Eine Flexible Frau
Director: Tatjana Turanskyj
Writer: Tatjana Turanskyj
Cast: Mira Partecke, Laura Tonke, Franziska Dick, Angelika Sauter, Katharina Bellena, Sven Seeger, Torsten Haase, Fabio Pink
Seen on: 12.11.2017
Greta (Mira Partecke) is an architect and has a son she’s estranged from. When she unexpectedly loses her job, she desperately tries to get back on her feet. Or drink enough that she forgets that she has lost her footing. She doesn’t seem built to participate in the neoliberal gig culture in the city around her, but is there a place that isn’t within that culture?
Eine flexible Frau is somewhere between art film, narration and sociological cinema – and it’s a really good mix at that. It’s challenging cinema, but if you’re willing to let yourself be challenged, you can get a lot out of it.
Greta is an interesting character. She’s kind of unwieldy and that’s at the same time part of her charm, and the reason why it’s not always easy to follow her through the film. But at least, it’s never boring to try.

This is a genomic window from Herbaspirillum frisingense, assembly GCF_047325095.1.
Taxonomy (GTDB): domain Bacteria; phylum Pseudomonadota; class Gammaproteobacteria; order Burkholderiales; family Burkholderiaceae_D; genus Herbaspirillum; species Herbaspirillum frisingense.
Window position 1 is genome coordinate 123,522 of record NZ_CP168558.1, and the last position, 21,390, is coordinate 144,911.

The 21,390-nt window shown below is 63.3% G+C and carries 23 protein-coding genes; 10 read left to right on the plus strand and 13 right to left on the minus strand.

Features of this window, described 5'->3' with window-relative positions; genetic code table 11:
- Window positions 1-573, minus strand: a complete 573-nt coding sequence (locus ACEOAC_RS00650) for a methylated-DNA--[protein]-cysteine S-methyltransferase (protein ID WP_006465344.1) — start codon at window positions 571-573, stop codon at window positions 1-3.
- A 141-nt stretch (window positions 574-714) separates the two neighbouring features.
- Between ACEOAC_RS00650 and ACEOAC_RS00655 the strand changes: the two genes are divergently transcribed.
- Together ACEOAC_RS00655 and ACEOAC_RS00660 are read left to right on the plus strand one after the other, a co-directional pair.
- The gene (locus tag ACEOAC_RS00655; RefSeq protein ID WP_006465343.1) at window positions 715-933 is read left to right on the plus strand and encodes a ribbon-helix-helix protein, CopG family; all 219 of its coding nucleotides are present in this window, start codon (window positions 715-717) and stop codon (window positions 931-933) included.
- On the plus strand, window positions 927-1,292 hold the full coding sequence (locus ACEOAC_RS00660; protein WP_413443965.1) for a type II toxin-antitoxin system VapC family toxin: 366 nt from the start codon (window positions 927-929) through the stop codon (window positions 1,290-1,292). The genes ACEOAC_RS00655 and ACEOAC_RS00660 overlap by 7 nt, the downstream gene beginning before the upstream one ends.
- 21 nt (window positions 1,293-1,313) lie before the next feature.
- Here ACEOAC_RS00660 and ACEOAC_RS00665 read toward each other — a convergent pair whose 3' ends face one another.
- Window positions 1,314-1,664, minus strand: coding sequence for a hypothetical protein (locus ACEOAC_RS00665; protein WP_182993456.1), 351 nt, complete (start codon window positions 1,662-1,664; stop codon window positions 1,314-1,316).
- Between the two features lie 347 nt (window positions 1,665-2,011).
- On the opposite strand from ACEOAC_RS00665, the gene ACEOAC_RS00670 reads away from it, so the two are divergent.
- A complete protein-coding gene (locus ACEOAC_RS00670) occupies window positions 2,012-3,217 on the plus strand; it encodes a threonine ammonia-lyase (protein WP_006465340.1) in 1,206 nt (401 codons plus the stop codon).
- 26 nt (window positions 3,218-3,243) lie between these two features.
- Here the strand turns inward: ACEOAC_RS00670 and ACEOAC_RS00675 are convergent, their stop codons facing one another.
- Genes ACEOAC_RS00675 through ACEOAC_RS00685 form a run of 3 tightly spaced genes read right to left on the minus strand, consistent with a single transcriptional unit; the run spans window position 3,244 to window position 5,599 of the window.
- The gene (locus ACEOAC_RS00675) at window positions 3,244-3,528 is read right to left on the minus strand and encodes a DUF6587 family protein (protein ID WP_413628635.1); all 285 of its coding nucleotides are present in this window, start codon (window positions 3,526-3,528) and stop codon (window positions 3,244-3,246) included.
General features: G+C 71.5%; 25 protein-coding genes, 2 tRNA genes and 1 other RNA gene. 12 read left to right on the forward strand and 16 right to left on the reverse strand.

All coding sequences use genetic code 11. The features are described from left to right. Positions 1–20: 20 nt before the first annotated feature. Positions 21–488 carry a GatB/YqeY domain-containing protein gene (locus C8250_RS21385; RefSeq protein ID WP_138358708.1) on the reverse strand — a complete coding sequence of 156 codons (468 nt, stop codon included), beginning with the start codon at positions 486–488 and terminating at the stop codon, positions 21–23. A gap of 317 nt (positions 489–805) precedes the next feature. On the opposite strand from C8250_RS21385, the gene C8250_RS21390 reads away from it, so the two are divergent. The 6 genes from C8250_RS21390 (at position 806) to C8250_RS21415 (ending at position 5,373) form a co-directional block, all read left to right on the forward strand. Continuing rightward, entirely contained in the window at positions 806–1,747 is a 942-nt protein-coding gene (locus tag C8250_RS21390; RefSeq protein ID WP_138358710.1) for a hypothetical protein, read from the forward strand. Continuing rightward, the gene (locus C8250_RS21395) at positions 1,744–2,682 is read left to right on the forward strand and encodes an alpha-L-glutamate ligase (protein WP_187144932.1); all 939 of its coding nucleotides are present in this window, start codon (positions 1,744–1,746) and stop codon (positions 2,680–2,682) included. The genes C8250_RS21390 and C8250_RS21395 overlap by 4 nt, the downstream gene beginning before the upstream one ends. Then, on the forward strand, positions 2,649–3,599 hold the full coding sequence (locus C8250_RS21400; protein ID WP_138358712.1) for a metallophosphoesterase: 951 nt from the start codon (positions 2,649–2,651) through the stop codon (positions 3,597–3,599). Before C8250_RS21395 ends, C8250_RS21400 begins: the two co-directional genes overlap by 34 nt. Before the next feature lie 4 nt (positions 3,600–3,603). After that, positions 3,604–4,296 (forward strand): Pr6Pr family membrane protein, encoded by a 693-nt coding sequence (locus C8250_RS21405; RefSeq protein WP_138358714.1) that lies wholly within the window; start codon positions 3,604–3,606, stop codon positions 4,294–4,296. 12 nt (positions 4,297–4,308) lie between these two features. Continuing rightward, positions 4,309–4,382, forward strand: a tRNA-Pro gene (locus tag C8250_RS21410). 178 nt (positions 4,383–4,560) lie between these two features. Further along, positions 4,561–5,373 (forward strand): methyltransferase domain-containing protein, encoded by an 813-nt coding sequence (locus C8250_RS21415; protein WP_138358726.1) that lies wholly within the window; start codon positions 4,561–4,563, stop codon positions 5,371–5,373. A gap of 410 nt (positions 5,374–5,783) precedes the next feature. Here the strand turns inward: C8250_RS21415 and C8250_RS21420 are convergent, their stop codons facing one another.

The film takes her from depressingly realistic scenes to expressionistic ones, with my absolute favorite being a beautiful dance scene that is at ones entirely incongruent with the rest of the film and expresses it perfectly. It’s based on a Pina Bausch dance from Bausch’s film Die Klage der Kaiserin.
As a sociologist, I very much appreciated that Turanskyj has a sharp eye on society, in particular the neoliberalization of the workforce (from a female perspective). A lot of it has only gotten worse in the years since the film was released. Even if some of the shapes of the phenomenon have changed in the meantime, the dynamics are still the same.
Turanskyj puts all of this in an engaging, visually stimulating package. It may not be the most entertaining of films, although it’s not without a sense of humor, but it is thought-provoking in a surprisingly easy way.
Summarizing: shows what German cinema outside of the mainstream can accomplish.